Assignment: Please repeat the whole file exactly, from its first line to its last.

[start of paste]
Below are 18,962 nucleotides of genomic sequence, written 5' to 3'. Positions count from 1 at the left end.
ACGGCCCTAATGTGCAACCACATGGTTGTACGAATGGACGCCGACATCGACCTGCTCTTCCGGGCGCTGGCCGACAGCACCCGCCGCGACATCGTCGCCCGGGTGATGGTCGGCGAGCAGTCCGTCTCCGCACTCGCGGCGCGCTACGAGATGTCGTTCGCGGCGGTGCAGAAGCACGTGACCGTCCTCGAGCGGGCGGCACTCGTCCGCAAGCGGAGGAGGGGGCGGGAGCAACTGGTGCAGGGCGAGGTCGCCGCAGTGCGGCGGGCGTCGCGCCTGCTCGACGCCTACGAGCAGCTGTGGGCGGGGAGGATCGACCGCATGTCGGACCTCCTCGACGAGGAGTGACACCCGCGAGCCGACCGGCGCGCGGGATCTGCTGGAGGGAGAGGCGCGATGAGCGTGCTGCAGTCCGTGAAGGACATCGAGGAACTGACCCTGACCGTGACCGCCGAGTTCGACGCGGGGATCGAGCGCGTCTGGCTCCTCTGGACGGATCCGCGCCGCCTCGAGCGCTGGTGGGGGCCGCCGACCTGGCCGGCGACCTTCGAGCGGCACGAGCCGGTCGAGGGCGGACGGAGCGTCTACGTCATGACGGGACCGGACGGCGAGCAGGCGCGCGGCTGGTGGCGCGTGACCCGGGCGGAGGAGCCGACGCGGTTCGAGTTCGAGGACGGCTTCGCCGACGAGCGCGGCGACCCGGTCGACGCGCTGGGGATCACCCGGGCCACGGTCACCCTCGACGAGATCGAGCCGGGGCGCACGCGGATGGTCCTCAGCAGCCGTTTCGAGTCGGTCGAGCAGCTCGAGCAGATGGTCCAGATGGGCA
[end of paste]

Below are 18,962 nucleotides of genomic sequence, written 5' to 3'. Positions count from 1 at the left end.
ACGGCCCTAATGTGCAACCACATGGTTGTACGAATGGACGCCGACATCGACCTGCTCTTCCGGGCGCTGGCCGACAGCACCCGCCGCGACATCGTCGCCCGGGTGATGGTCGGCGAGCAGTCCGTCTCCGCACTCGCGGCGCGCTACGAGATGTCGTTCGCGGCGGTGCAGAAGCACGTGACCGTCCTCGAGCGGGCGGCACTCGTCCGCAAGCGGAGGAGGGGGCGGGAGCAACTGGTGCAGGGCGAGGTCGCCGCAGTGCGGCGGGCGTCGCGCCTGCTCGACGCCTACGAGCAGCTGTGGGCGGGGAGGATCGACCGCATGTCGGACCTCCTCGACGAGGAGTGACACCCGCGAGCCGACCGGCGCGCGGGATCTGCTGGAGGGAGAGGCGCGATGAGCGTGCTGCAGTCCGTGAAGGACATCGAGGAACTGACCCTGACCGTGACCGCCGAGTTCGACGCGGGGATCGAGCGCGTCTGGCTCCTCTGGACGGATCCGCGCCGCCTCGAGCGCTGGTGGGGGCCGCCGACCTGGCCGGCGACCTTCGAGCGGCACGAGCCGGTCGAGGGCGGACGGAGCGTCTACGTCATGACGGGACCGGACGGCGAGCAGGCGCGCGGCTGGTGGCGCGTGACCCGGGCGGAGGAGCCGACGCGGTTCGAGTTCGAGGACGGCTTCGCCGACGAGCGCGGCGACCCGGTCGACGCGCTGGGGATCACCCGGGCCACGGTCACCCTCGACGAGATCGAGCCGGGGCGCACGCGGATGGTCCTCAGCAGCCGTTTCGAGTCGGTCGAGCAGCTCGAGCAGATGGTCCAGATGGGCA